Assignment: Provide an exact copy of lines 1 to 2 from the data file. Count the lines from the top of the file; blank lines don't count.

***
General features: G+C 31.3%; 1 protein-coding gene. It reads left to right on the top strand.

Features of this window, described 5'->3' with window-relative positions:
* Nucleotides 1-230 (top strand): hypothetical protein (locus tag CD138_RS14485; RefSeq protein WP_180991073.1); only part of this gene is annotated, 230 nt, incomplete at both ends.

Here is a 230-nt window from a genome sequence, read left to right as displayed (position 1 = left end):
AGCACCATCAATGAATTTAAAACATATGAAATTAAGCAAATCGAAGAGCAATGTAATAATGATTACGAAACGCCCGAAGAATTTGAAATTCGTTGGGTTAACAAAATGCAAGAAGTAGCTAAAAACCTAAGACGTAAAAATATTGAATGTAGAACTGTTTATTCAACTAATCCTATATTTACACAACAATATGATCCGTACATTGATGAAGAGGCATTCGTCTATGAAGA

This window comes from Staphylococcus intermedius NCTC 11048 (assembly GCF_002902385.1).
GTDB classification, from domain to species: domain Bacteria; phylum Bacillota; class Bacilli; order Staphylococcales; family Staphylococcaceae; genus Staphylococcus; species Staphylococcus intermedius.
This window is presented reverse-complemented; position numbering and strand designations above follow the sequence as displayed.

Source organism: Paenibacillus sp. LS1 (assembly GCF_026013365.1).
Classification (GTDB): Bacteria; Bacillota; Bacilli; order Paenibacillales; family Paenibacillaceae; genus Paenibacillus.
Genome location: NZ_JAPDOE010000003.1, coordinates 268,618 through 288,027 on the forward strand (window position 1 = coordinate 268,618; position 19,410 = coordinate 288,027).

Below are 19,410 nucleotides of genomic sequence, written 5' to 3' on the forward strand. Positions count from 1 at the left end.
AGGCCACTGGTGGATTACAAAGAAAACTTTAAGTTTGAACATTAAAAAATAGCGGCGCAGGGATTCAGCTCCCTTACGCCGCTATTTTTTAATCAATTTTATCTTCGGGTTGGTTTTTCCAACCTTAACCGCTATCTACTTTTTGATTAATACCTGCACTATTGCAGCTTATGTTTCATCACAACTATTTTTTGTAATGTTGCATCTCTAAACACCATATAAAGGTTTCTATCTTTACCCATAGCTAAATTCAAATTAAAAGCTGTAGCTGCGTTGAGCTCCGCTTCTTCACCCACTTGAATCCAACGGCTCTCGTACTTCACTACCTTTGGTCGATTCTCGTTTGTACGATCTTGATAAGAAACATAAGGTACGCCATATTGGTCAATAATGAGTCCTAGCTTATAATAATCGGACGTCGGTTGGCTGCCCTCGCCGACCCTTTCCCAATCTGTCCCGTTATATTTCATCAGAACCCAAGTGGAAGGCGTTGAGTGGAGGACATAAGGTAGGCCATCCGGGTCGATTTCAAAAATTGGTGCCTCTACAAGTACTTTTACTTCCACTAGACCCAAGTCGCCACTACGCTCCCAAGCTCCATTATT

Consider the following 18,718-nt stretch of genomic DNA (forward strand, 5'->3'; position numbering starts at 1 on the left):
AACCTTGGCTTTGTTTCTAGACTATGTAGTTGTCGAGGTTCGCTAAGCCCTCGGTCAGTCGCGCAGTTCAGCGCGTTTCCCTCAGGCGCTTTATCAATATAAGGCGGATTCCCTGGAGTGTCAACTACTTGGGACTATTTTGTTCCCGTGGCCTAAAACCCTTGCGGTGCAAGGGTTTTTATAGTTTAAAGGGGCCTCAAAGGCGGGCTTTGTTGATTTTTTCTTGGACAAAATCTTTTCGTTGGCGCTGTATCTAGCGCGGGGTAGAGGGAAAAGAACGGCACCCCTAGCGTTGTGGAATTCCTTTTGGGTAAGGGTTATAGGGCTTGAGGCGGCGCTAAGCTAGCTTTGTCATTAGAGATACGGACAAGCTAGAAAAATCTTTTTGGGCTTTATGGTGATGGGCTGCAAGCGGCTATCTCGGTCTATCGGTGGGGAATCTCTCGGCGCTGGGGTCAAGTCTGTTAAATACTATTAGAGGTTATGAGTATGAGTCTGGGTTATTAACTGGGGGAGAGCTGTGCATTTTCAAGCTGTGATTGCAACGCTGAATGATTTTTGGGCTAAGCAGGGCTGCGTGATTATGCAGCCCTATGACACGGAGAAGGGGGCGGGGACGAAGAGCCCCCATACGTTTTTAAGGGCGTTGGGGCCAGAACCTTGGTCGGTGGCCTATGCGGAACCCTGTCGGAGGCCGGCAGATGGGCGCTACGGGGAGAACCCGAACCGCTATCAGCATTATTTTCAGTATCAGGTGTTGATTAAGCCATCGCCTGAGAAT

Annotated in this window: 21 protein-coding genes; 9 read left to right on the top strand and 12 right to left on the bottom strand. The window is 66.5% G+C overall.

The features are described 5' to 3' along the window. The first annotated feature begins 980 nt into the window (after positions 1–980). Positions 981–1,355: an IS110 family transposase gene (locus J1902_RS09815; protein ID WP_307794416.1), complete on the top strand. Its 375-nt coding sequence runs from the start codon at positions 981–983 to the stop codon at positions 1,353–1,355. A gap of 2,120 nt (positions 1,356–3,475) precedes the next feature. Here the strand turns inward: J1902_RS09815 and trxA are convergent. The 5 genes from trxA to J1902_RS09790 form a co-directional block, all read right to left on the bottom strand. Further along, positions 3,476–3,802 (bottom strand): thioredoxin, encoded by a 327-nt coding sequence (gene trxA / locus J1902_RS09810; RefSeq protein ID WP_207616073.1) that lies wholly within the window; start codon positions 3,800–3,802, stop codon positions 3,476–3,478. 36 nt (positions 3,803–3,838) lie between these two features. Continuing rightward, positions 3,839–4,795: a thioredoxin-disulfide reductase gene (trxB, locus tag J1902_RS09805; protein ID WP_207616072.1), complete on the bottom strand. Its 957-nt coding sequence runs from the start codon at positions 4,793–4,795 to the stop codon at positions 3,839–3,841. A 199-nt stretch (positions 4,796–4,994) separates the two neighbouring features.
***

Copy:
General features: G+C 31.3%; 1 protein-coding gene. It reads left to right on the top strand.

Features of this window, described 5'->3' with window-relative positions: